The Exploratorium hosts field trips almost every day of the school year, with students following a wide variety of subjects through our exhibits and demonstrations. But last Thursday, March 3—at an event called Day at the Piers—more than 900 middle and high school students arrived at the museum to focus on climate change through two specifically curated themes: carbon dioxide in the atmosphere, and sea level rise.
All of the teachers whose classes attended Day at the Piers, had prepared by attending a Teacher Institute workshop in November, where they learned classroom activities they could do in advance that would connect with the climate change themes.
And Field Trip Explainers had also prepared thoroughly, working with staff from the Exploratorium’s Teacher Institute and Environment Initiative to prepare 10 demonstration stations throughout the East Gallery and Fisher Bay Observatory Gallery.
Students who followed the sea level rise theme began outdoors by measuring tidal water levels using a thoroughly low-tech device—a rope with a weight at one end, and taped markings at one-foot intervals.
An Explainer helped students lower the rope into the Bay to measure the water’s depth. (This is the same method coastal surveyors first used to map the Bay’s bathymetry back in the 1800s.)
The students recorded their measurements in chalk on a full-scale graph on the cement nearby. This created a picture of how the tide was rising and falling over the course of the day. Some classes returned later in the day to take another measurement and see how much the tide had shifted.
Upstairs in the Fisher Bay Observatory Gallery, students explored tide data over a much longer time scale, by analyzing the 150-year data series from the Golden Gate Bridge tide station. The students observed the seasonal highs and lows, and variations from year to year. Explainer Gaily Ezer reported, "Students were hypothesizing about the spikes in the graph and came up with a lot of guesses: maybe the rains in the winter cause them, maybe the moon is closer half the year, maybe El Niño,” which was the correct answer.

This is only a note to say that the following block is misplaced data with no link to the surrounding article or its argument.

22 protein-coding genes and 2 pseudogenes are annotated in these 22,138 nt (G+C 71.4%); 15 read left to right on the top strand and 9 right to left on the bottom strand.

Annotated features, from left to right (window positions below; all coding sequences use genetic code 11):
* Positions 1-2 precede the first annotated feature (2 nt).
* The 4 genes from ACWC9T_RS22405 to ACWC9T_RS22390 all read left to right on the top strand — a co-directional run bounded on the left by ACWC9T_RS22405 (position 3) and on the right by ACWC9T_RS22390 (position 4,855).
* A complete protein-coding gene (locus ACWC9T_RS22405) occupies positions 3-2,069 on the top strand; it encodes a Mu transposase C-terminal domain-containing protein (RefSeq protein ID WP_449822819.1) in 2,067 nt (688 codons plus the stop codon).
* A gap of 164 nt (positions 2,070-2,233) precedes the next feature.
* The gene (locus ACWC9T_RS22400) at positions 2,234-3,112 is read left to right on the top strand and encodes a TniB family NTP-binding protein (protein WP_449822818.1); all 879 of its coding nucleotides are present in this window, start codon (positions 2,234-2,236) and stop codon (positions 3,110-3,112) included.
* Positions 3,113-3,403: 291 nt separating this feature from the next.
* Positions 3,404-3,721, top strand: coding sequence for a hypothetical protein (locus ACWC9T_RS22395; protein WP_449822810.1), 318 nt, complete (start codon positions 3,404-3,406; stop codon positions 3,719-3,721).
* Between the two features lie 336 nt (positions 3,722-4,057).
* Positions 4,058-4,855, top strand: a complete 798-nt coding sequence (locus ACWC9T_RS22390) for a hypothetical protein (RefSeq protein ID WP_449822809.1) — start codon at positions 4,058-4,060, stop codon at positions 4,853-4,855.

Students also used a string to help them observe the gradual upward slope of the entire graph. This shows that sea levels are steadily rising, a phenomenon caused by global climate change. They used a second piece of string to make predictions of how much more sea levels might rise by 2050.
Across the gallery at the Changing Shorelines visualization, students looked at how future sea level rise would cause increased flooding of roads, cities, and even their own schools. A knob enabled them to add between two and six feet of water depth to the map of the Bay’s current shoreline.
Students from Belle Haven School in Menlo Park watched a marker for their school turn blue, meaning it would be flooded by a sea level rise four feet or more. This sparked wide-ranging discussions about what we might be able to do in the Bay Area to hold back sea level rise, and how we might adapt to it.
Other classes were following the Carbon Dioxide in the Amosphere theme, which also offered many opportunities to engage with climate change data. Several classes over the course of the day contributed to a graph of carbon dioxide measurements recorded over 40 years at the Mauna Loa station in Hawaii.
They used one sticker to record each monthly carbon dioxide measurement.
The completed graph—showing a clear upward trend, as well as seasonal cycles—stretched more than thirty feet along the railing above the East Gallery.
At the ocean acidification demonstration, Explainers used a simple chemical reaction to show how higher levels of carbon dioxide in the atmosphere are making the world’s oceans more acidic. They also discussed how this is harming marine life.
With sensitive pH indicators, Explainers showed how carbon dioxide reacts with water to form a weak acid—the same process that’s happening in the oceans. This gradual acidification of the oceans is making it harder and harder for some shellfish to build strong shells.
The Day at the Piers offered a deep dive into climate change data. But it’s only one component of a project, funded in part by the Oak Meadow Foundation, that is helping visitors better understand the environmental systems through data.